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Tea farmers will receive supplies of fertiliser one month late because of a shortage of labour to offload the commodity at Mombasa port, an official said on Saturday.
Tea farmers will receive supplies of fertiliser one month late because of a shortage of labour to offload the commodity at Mombasa port, an official said on Saturday.

Chai Trading Company general manager Simon Gikanga said that instead of offloading 3,000 tonnes per day, they were doing only 1,000 because there were no loaders. Mv Michakalis, which is carrying 34,898 tonne consignment of nitrogen phosphorous and potassium (NPK) top dressing fertiliser, arrived at the port a week ago.

“This means that the commodity will reach farmers late. When they fail to apply fertiliser in time, the crop might be affected,” said Mr Gikanga.

Chai Trading is a subsidiary of Kenya Tea Development Agency (KTDA), which imports fertiliser on behalf of farmers.

A dispute between the Kenya Ports Authority (KPA) and the Dock Workers Union over provision of private loaders by shipping lines has resulted in a serious shortage of labour at the port.

Private loaders

A month ago, unionisable workers chased away private loaders — commonly referred to as “gangs” — and threatened them with dire consequences if they continued working at the port.

Cargo handlers and freight forwarders have now warned that shipping lines might avoid Mombasa because of the delays caused by the 70 per cent reduction in the amount of cargo offloaded due to the shortage of workers.

Last week, it took 11 days rather than the usual five to offload a vessel carrying 6,000 tonnes of World Food Programme (WFP) relief food, accruing a surcharge of $96,000 (Sh9.1 million) at a rate of $16,000 (Sh1.5 million) per day, according to port officials.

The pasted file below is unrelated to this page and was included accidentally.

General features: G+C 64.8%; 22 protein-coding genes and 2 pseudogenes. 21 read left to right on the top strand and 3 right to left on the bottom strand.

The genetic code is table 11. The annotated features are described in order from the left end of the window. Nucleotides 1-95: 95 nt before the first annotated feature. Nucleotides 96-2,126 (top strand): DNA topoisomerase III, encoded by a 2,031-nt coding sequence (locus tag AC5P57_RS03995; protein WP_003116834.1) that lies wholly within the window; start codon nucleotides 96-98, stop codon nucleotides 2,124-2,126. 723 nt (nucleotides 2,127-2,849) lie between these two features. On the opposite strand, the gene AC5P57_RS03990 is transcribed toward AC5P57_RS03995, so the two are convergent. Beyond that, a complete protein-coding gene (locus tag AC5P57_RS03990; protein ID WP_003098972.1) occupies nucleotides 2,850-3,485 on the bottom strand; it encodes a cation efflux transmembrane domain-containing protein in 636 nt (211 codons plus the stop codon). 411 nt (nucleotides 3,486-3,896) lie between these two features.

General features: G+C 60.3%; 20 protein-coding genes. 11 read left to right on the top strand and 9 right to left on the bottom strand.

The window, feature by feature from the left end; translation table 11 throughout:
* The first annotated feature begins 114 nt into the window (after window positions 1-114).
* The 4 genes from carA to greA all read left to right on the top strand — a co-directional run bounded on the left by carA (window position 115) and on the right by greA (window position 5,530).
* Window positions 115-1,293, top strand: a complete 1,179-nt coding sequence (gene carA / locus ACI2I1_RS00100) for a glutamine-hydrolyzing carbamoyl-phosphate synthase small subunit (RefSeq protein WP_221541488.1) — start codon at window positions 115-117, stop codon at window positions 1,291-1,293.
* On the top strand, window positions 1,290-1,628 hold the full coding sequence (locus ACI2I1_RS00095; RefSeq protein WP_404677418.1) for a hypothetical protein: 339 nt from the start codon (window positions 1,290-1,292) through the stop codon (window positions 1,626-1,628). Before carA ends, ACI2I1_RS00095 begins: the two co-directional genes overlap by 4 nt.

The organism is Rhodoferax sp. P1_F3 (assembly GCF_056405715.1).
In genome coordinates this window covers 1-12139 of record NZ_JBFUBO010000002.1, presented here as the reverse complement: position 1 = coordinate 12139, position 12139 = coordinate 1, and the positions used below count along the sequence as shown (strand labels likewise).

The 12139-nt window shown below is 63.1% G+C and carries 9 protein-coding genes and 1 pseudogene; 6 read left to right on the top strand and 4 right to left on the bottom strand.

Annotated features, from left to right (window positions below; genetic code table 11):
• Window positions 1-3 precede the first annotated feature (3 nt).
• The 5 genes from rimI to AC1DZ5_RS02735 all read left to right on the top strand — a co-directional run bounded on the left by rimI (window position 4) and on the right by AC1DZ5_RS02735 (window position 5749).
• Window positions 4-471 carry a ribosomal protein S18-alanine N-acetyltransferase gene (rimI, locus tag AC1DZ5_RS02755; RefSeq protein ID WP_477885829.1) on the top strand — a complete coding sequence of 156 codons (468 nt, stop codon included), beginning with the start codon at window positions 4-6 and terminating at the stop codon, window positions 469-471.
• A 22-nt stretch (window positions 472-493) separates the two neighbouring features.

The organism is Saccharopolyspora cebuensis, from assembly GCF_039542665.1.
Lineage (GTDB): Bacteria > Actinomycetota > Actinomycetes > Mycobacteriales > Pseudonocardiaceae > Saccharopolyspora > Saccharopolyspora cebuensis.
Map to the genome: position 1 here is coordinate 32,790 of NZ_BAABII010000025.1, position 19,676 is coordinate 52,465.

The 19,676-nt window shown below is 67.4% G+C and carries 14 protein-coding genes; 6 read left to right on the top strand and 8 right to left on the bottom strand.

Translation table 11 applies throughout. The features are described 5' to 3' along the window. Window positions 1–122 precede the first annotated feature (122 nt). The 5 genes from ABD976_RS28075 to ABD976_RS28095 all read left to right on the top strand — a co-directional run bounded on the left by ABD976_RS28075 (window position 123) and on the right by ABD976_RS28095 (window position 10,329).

“WFP is planning to divert their vessels and avoid Mombasa port,” Multiport International, a cargo handling company said in a letter dated August 29, and addressed to KPA managing director Gichiri Ndua.

“Mv Michakalis offloaded 3,200 tonnes in the first four days, yet it was supposed to discharge 3,000 tonnes per day, which means she might incur a surcharge of $400,000 (Sh38 million)," the letter reads.

Mr Gikanga said at the rate at which they were offloading, it will take more than 30 days instead of 11 as per the contract.

The surcharges shipping lines incur are borne by the freight forwarders who factor the costs in freight rates, a major factor in the rising prices of commodities.

According to Multiport, freight rates, which have in the recent past been raised due to piracy surcharges, “will go up by about $20 to $50 per tonne depending on the tonnage carried due to poor discharge rates.”

A senior KPA manager, who declined to be named due to the heated debate the issue has generated, blamed the union for failing to provide labour after they chased away the private loaders.

The official said a vessel that was supposed to take on 6,000 tonnes of relief food destined for Somalia on August 2 was cancelled because there were no loaders.

Dock Workers Union general secretary Simon Sang said the management should be responsible since they had deployed 223 workers at the headquarters, yet they were employed to work at the terminal.

This week importers also complained of delays in allocating berths for ships, which KPA public relations manager Bernard Osero attributed to the delivery of three ship-to-shore cranes.

“The vessel occupied one berth for 10 days. During that period we operated with only one berth, which resulted in a backlog of 10 waiting vessels,” Mr Osero said.